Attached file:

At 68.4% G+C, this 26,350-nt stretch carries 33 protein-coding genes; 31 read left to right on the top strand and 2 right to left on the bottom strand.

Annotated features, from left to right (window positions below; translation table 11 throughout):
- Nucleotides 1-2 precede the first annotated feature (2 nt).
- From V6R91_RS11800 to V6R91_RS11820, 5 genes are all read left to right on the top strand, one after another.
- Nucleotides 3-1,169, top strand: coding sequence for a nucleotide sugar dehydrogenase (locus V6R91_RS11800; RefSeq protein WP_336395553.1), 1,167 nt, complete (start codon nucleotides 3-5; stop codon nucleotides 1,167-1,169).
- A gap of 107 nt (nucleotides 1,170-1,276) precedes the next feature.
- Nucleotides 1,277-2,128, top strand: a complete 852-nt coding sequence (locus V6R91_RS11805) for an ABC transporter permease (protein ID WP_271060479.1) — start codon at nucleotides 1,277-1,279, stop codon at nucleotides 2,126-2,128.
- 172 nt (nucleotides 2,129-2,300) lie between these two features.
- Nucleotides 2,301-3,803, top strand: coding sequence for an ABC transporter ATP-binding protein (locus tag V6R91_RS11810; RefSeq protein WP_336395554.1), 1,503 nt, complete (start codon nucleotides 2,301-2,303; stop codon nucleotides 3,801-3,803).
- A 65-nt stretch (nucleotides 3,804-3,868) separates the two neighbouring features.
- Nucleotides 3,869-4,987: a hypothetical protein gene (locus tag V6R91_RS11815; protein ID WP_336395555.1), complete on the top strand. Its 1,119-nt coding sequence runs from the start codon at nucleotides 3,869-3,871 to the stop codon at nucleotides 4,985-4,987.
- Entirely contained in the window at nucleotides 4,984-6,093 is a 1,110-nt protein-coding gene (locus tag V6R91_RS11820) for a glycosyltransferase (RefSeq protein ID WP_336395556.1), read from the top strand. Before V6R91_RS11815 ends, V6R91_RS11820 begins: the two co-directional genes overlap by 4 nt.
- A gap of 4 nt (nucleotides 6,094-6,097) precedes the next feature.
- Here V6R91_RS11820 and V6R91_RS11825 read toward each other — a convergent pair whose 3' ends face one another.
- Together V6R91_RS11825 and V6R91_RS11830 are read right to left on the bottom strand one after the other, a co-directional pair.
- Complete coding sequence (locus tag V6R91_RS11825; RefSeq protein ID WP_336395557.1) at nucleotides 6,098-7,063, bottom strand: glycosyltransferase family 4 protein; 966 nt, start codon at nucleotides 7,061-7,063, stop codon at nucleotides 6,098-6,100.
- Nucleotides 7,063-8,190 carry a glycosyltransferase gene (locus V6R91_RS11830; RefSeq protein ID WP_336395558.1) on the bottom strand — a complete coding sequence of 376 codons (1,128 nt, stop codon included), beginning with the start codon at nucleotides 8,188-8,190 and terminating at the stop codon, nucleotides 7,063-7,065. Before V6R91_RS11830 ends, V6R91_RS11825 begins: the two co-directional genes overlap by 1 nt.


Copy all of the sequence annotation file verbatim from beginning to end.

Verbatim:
At 68.4% G+C, this 26,350-nt stretch carries 33 protein-coding genes; 31 read left to right on the top strand and 2 right to left on the bottom strand.

Annotated features, from left to right (window positions below; translation table 11 throughout):
- Nucleotides 1-2 precede the first annotated feature (2 nt).
- From V6R91_RS11800 to V6R91_RS11820, 5 genes are all read left to right on the top strand, one after another.
- Nucleotides 3-1,169, top strand: coding sequence for a nucleotide sugar dehydrogenase (locus V6R91_RS11800; RefSeq protein WP_336395553.1), 1,167 nt, complete (start codon nucleotides 3-5; stop codon nucleotides 1,167-1,169).
- A gap of 107 nt (nucleotides 1,170-1,276) precedes the next feature.
- Nucleotides 1,277-2,128, top strand: a complete 852-nt coding sequence (locus V6R91_RS11805) for an ABC transporter permease (protein ID WP_271060479.1) — start codon at nucleotides 1,277-1,279, stop codon at nucleotides 2,126-2,128.
- 172 nt (nucleotides 2,129-2,300) lie between these two features.
- Nucleotides 2,301-3,803, top strand: coding sequence for an ABC transporter ATP-binding protein (locus tag V6R91_RS11810; RefSeq protein WP_336395554.1), 1,503 nt, complete (start codon nucleotides 2,301-2,303; stop codon nucleotides 3,801-3,803).
- A 65-nt stretch (nucleotides 3,804-3,868) separates the two neighbouring features.
- Nucleotides 3,869-4,987: a hypothetical protein gene (locus tag V6R91_RS11815; protein ID WP_336395555.1), complete on the top strand. Its 1,119-nt coding sequence runs from the start codon at nucleotides 3,869-3,871 to the stop codon at nucleotides 4,985-4,987.
- Entirely contained in the window at nucleotides 4,984-6,093 is a 1,110-nt protein-coding gene (locus tag V6R91_RS11820) for a glycosyltransferase (RefSeq protein ID WP_336395556.1), read from the top strand. Before V6R91_RS11815 ends, V6R91_RS11820 begins: the two co-directional genes overlap by 4 nt.
- A gap of 4 nt (nucleotides 6,094-6,097) precedes the next feature.
- Here V6R91_RS11820 and V6R91_RS11825 read toward each other — a convergent pair whose 3' ends face one another.
- Together V6R91_RS11825 and V6R91_RS11830 are read right to left on the bottom strand one after the other, a co-directional pair.
- Complete coding sequence (locus tag V6R91_RS11825; RefSeq protein ID WP_336395557.1) at nucleotides 6,098-7,063, bottom strand: glycosyltransferase family 4 protein; 966 nt, start codon at nucleotides 7,061-7,063, stop codon at nucleotides 6,098-6,100.
- Nucleotides 7,063-8,190 carry a glycosyltransferase gene (locus V6R91_RS11830; RefSeq protein ID WP_336395558.1) on the bottom strand — a complete coding sequence of 376 codons (1,128 nt, stop codon included), beginning with the start codon at nucleotides 8,188-8,190 and terminating at the stop codon, nucleotides 7,063-7,065. Before V6R91_RS11830 ends, V6R91_RS11825 begins: the two co-directional genes overlap by 1 nt.